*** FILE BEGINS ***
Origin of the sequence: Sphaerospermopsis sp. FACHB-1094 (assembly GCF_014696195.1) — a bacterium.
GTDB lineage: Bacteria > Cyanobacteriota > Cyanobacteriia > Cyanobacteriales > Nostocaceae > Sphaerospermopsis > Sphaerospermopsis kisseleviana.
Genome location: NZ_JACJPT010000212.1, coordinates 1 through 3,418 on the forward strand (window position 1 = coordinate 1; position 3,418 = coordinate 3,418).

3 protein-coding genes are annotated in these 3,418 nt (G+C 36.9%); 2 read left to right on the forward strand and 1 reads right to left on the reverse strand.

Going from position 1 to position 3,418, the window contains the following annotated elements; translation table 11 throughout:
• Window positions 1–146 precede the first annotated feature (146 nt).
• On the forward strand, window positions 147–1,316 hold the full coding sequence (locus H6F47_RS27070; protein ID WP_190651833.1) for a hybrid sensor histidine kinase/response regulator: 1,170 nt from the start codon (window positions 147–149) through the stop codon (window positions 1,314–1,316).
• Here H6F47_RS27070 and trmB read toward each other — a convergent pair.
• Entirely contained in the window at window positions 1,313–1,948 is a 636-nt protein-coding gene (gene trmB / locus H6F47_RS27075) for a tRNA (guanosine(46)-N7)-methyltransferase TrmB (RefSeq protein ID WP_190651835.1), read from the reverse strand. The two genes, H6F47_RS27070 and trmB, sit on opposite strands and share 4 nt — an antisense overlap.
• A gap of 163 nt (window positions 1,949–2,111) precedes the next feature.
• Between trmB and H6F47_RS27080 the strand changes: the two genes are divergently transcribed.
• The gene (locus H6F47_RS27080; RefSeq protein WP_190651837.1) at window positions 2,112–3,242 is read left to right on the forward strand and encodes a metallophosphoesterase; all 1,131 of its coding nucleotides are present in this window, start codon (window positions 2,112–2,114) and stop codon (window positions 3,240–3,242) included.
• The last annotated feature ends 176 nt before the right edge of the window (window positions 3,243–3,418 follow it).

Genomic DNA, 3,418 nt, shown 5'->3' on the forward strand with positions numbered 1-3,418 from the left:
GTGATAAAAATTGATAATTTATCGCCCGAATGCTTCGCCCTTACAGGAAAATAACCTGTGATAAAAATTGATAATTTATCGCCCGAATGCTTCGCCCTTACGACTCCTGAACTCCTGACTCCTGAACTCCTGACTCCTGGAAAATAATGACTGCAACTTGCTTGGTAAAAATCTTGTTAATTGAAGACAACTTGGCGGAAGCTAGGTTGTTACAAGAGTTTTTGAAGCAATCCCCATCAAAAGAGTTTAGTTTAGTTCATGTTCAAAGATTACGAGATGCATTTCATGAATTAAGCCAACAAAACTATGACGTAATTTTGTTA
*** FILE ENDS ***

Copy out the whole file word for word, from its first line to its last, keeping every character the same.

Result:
Origin of the sequence: Sphaerospermopsis sp. FACHB-1094 (assembly GCF_014696195.1) — a bacterium.
GTDB lineage: Bacteria > Cyanobacteriota > Cyanobacteriia > Cyanobacteriales > Nostocaceae > Sphaerospermopsis > Sphaerospermopsis kisseleviana.
Genome location: NZ_JACJPT010000212.1, coordinates 1 through 3,418 on the forward strand (window position 1 = coordinate 1; position 3,418 = coordinate 3,418).

3 protein-coding genes are annotated in these 3,418 nt (G+C 36.9%); 2 read left to right on the forward strand and 1 reads right to left on the reverse strand.

Going from position 1 to position 3,418, the window contains the following annotated elements; translation table 11 throughout:
• Window positions 1–146 precede the first annotated feature (146 nt).
• On the forward strand, window positions 147–1,316 hold the full coding sequence (locus H6F47_RS27070; protein ID WP_190651833.1) for a hybrid sensor histidine kinase/response regulator: 1,170 nt from the start codon (window positions 147–149) through the stop codon (window positions 1,314–1,316).
• Here H6F47_RS27070 and trmB read toward each other — a convergent pair.
• Entirely contained in the window at window positions 1,313–1,948 is a 636-nt protein-coding gene (gene trmB / locus H6F47_RS27075) for a tRNA (guanosine(46)-N7)-methyltransferase TrmB (RefSeq protein ID WP_190651835.1), read from the reverse strand. The two genes, H6F47_RS27070 and trmB, sit on opposite strands and share 4 nt — an antisense overlap.
• A gap of 163 nt (window positions 1,949–2,111) precedes the next feature.
• Between trmB and H6F47_RS27080 the strand changes: the two genes are divergently transcribed.
• The gene (locus H6F47_RS27080; RefSeq protein WP_190651837.1) at window positions 2,112–3,242 is read left to right on the forward strand and encodes a metallophosphoesterase; all 1,131 of its coding nucleotides are present in this window, start codon (window positions 2,112–2,114) and stop codon (window positions 3,240–3,242) included.
• The last annotated feature ends 176 nt before the right edge of the window (window positions 3,243–3,418 follow it).

Genomic DNA, 3,418 nt, shown 5'->3' on the forward strand with positions numbered 1-3,418 from the left:
GTGATAAAAATTGATAATTTATCGCCCGAATGCTTCGCCCTTACAGGAAAATAACCTGTGATAAAAATTGATAATTTATCGCCCGAATGCTTCGCCCTTACGACTCCTGAACTCCTGACTCCTGAACTCCTGACTCCTGGAAAATAATGACTGCAACTTGCTTGGTAAAAATCTTGTTAATTGAAGACAACTTGGCGGAAGCTAGGTTGTTACAAGAGTTTTTGAAGCAATCCCCATCAAAAGAGTTTAGTTTAGTTCATGTTCAAAGATTACGAGATGCATTTCATGAATTAAGCCAACAAAACTATGACGTAATTTTGTTA